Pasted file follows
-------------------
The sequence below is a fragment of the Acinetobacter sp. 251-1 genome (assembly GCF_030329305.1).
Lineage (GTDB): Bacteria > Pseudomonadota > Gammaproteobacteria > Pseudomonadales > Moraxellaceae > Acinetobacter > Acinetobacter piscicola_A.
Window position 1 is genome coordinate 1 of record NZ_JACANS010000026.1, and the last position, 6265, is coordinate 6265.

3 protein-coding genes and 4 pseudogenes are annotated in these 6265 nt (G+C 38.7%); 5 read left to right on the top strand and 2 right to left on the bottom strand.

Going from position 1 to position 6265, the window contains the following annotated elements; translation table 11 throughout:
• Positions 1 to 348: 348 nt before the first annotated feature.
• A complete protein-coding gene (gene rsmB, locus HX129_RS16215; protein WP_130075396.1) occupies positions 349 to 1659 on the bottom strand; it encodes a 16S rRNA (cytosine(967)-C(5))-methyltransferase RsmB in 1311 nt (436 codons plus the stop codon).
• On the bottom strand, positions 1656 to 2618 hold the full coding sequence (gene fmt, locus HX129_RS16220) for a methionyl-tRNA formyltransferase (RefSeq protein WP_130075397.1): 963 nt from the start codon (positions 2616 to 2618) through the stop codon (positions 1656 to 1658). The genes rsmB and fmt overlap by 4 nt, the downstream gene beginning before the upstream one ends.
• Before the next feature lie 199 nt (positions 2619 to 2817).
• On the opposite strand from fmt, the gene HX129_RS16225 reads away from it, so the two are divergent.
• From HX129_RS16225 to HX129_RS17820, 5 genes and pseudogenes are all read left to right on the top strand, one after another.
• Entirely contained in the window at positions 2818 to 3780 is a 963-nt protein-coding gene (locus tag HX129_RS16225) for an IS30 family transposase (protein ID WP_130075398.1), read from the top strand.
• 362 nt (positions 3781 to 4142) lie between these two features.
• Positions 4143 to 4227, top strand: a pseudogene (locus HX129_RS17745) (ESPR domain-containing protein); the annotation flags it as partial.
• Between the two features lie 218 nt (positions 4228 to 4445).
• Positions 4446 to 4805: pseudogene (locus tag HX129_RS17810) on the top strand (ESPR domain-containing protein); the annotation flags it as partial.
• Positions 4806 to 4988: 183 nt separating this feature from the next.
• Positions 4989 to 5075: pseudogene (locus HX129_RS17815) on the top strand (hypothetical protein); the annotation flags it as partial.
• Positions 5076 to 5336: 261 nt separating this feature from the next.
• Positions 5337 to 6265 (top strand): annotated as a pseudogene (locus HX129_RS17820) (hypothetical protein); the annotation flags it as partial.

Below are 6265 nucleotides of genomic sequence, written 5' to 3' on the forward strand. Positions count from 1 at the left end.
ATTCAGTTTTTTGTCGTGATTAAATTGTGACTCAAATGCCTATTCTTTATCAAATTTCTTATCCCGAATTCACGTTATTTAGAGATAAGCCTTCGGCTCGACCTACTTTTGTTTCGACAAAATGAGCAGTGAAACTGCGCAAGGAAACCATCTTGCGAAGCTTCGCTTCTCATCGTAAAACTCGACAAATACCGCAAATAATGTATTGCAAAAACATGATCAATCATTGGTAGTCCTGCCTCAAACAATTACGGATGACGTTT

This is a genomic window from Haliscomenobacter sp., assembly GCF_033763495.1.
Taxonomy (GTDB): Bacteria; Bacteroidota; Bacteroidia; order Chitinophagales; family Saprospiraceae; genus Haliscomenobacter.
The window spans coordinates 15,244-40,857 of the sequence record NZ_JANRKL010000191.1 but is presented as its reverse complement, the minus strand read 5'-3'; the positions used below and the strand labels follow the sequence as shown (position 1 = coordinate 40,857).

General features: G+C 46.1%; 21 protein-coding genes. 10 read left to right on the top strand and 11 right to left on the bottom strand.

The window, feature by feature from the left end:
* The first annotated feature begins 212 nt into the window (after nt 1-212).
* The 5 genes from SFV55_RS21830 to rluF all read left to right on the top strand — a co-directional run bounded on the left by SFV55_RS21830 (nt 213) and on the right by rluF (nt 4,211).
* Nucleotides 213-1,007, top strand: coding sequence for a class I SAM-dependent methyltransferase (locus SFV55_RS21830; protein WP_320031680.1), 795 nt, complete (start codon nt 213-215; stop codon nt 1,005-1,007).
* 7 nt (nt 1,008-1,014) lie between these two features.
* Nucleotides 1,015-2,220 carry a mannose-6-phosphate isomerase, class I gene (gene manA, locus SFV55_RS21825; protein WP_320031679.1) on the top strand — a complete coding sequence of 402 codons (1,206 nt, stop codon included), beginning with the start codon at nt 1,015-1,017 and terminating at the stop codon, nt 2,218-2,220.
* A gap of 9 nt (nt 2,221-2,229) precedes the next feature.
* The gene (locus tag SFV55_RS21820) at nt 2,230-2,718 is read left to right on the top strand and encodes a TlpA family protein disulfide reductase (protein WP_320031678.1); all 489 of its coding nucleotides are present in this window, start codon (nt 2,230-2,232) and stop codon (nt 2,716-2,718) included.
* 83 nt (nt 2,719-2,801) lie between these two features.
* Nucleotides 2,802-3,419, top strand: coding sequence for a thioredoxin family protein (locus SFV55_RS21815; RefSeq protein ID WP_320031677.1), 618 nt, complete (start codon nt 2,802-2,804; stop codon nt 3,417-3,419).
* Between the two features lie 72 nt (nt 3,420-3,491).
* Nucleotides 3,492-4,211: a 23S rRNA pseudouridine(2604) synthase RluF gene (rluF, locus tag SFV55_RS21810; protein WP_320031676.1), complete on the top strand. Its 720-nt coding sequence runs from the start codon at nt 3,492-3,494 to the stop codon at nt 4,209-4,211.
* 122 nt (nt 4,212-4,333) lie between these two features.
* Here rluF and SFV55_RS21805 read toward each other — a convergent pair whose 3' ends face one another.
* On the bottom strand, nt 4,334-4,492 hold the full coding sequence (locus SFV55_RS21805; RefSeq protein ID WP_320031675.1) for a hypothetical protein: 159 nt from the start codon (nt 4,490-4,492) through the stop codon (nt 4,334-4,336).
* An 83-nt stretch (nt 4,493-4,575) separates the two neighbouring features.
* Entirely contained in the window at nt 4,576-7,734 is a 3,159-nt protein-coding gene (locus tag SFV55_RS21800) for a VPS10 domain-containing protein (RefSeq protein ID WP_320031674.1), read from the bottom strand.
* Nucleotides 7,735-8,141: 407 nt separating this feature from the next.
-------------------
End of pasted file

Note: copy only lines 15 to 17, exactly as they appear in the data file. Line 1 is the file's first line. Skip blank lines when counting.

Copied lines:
• Between the two features lie 218 nt (positions 4228 to 4445).
• Positions 4446 to 4805: pseudogene (locus tag HX129_RS17810) on the top strand (ESPR domain-containing protein); the annotation flags it as partial.
• Positions 4806 to 4988: 183 nt separating this feature from the next.